I’m glad that your mum still has friends to call but yes, that is so hard about getting older and friends drop off. I remember that happening to my Granny who lived to 94. In the end everyone was gone, last of all her dear, older brother at 92. The thing is, that for none of us, there are no guarantees are there, family or not? And I agree, I think feeling lonely while surrounded by others is one of the worst feelings ever. Thank you for your kind and encouraging thoughts for both Mum and me…and I send the very same to you my friend, and yes, we’ll be in touch 🙂 ❤ xxx

      Liked by 1 person

  38. Marie Keates says:

    I’m glad things are turning a corner for you now. I wonder if the man was really as lonely as he thought he was? My friend’s grandmother has dementia and, although she has several visitors every day she doesn’t remember them and constantly complains that no one comes to see her. Personally, I’m very good at being alone but never lonely. I guess it’s a state of mind.

    Liked by 1 person

    • Sherri says:

      Hi Marie! Thank you, lovely to hear from you. I hope all is well with you, I will be over soon to see what you’re up to 🙂 It’s a bit hit and miss for me at the moment with blogging while I take care of things at home and try hard to work on my memoir while attending the workshop. I agree with you, there could be any number of scenarios, and it is very difficult when dementia plays a part. I’m not sure with the man I write about, but I hope his family visit. I hope you have a lovely weekend 🙂

      Liked by 1 person

  39. Hey Sherri glad to hear your Mum is on the mend.
    Even those who are loved and surrounded by people can still feel alone can’t they. My brother who suffered depression, had so many friends and family to support him but he admitted that he still felt alone battling his depression. After nearly twenty years since his passing I still wonder was there more we could have done to make him see he was not alone. I will never know. And so if someone tells me their loved one is isolating themselves or down or depressed I tell them to make sure that person knows that they are there for them always.

    Have fun in the workshop sounds great.

    Liked by 1 person

    • Sherri says:

      Hi Kath! So lovely to hear from you, I have been very absent from blogging. Will be intermittent while I work on my memoir and finish the workshop. Thank you so much for your kind message about my mum, she is doing very well 🙂 And yes, that is so true. I am so very sorry to read about your brother, what a terrible loss. Depression is horrendous and so much more than just feeling blue; it is that terrible aloneness even in the midst of help from loved ones that can still bring tragic consequences. Sometimes just letting the person know we are there for them always is all we can do and I’m sure you did everything you possibly could for your dear brother ❤ I hope things are going well with you my friend, I enjoy seeing you over on FB here and there, and I will be over to your blog soon! Have a wonderful weekend…hugs xoxo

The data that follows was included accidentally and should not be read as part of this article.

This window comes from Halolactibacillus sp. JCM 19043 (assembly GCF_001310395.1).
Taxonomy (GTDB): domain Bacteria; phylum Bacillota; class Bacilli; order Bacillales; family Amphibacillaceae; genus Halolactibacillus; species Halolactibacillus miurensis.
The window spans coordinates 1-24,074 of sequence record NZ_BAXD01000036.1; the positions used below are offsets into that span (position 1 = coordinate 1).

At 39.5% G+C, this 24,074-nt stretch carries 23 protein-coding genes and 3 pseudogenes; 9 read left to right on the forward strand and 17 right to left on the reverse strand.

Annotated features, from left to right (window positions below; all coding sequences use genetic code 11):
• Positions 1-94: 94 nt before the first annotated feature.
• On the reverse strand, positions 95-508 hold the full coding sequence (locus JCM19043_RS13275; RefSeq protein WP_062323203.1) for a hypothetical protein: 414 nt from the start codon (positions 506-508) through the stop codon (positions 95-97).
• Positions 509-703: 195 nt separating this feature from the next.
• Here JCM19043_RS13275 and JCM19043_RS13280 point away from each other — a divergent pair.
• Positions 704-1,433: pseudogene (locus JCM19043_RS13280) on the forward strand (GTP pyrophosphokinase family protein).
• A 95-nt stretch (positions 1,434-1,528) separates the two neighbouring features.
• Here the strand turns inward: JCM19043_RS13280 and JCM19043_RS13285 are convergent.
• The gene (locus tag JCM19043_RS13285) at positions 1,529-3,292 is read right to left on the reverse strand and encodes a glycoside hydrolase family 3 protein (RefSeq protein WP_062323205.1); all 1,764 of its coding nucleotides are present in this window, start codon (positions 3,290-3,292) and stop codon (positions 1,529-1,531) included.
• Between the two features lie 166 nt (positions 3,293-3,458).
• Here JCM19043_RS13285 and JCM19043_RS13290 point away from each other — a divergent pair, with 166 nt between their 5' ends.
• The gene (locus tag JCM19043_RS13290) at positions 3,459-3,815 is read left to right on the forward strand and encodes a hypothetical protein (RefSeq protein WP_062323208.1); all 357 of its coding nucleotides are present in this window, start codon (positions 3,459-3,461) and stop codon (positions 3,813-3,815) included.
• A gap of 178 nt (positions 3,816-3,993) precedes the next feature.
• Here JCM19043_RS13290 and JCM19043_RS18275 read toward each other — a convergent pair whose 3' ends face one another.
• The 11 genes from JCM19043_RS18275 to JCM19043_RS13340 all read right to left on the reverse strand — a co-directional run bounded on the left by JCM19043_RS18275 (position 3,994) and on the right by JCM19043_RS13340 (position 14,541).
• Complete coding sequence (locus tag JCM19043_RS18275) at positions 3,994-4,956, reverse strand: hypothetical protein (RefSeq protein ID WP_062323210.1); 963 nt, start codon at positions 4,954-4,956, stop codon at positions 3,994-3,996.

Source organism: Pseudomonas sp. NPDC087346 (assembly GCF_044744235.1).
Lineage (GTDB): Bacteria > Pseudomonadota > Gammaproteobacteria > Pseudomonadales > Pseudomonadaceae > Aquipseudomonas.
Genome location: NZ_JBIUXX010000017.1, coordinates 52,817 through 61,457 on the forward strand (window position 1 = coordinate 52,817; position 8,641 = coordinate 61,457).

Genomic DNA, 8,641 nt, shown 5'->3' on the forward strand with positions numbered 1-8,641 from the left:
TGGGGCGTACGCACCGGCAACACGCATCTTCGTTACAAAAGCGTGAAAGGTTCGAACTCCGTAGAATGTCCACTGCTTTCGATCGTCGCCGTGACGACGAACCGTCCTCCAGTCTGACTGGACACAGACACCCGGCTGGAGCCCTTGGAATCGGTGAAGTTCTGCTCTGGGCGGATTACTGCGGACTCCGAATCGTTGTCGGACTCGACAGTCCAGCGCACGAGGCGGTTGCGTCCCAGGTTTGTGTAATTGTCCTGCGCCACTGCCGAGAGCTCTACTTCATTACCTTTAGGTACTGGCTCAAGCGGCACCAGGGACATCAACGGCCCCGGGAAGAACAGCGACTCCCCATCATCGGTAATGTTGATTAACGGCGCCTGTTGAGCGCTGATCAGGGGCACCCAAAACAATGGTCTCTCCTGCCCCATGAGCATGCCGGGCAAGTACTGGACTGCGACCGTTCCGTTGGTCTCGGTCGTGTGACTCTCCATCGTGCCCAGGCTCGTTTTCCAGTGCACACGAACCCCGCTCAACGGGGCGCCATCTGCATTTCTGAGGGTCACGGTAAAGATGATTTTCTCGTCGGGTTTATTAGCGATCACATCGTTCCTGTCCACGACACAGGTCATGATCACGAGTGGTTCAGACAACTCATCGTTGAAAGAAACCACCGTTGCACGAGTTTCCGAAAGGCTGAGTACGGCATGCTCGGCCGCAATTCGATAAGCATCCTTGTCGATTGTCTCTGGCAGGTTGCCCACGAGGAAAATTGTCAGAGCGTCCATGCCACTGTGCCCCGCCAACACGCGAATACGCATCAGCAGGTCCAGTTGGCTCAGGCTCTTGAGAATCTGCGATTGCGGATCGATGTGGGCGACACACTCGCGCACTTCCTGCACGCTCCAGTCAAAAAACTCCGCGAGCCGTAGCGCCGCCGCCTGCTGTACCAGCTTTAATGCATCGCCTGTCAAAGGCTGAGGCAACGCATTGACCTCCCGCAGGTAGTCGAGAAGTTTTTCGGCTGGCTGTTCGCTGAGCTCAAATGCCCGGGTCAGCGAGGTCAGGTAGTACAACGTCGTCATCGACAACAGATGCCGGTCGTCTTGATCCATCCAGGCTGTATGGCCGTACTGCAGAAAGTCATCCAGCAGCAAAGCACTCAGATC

Liked by 1 person

  40. It has been a long long time since I was last on wordpress – so being back and reading your gentle, caring words is such a pleasure Sherri. I look forward to hearing about your adventures in London.
    The elderly are such a forgotten and often discarded generation – many of them walk in such sadness – your story echos one of so many I have heard. May he find his peace.
    Lots of blessings to you

    Liked by 1 person

    • Sherri says:

      Oh Mitch, and now I hope you believe me when I say this, but seriously, I was only just thinking of you and hoping you are okay. So imagine my huge surprise, delighted actually, to read your lovely message here! So wonderful to see you again my friend! I’ve left a comment over on your blog. I’m intermittent at the moment as you can probably tell, still writing my memoir as you can also tell, ha! And yes, I so hope that elderly man finds peace too. Lonlieness is a terrible thing indeed. And I hope to blog about London at some point as the summer goes on. Thank you for coming back to me and the Summerhouse. I so look forward to sharing blogland with you again. Meanwhile, I hope you have a wonderful weekend, and lots of blessings and big hugs to you too! 🙂 xo

      Liked by 1 person

  41. atkokosplace says:

    It doesn’t matter the generation. It has and always will be in our world, people that just don’t care. One can go out of their way to be kind and love and share and all the goodness of what they have to offer, but it is out of ones control to make others do so. I can only hope someone in his family shows this man some kindness, after all, if it weren’t for him…there wouldn’t be a them. Wonderful post. Glad I fell into your blog! Best wishes to you and your writing. Koko:)

    Liked by 1 person

    • Sherri says:

      Thank you so much for your loving, caring and kind message Koko. And yes, showing kindness and love has to start with us, absolutely. I’m so glad you fell into my blog too, the door is always open at the Summerhouse, I wish you very best in life 🙂 ~ Sherri

      Liked by 1 person

  42. Very sad that the older generation are often so forgotten but they are often so interesting to talk to. After all they have a whole history in their lives. Great that you are getting out and about to do a memoir course in London what fun!

    Liked by 1 person

Lovely to chat...

Fill in your details below or click an icon to log in:

WordPress.com Logo

You are commenting using your WordPress.com account. Log Out / Change )

Twitter picture

You are commenting using your Twitter account. Log Out / Change )

Facebook photo

You are commenting using your Facebook account. Log Out / Change )

Google+ photo

You are commenting using your Google+ account. Log Out / Change )

Connecting to %s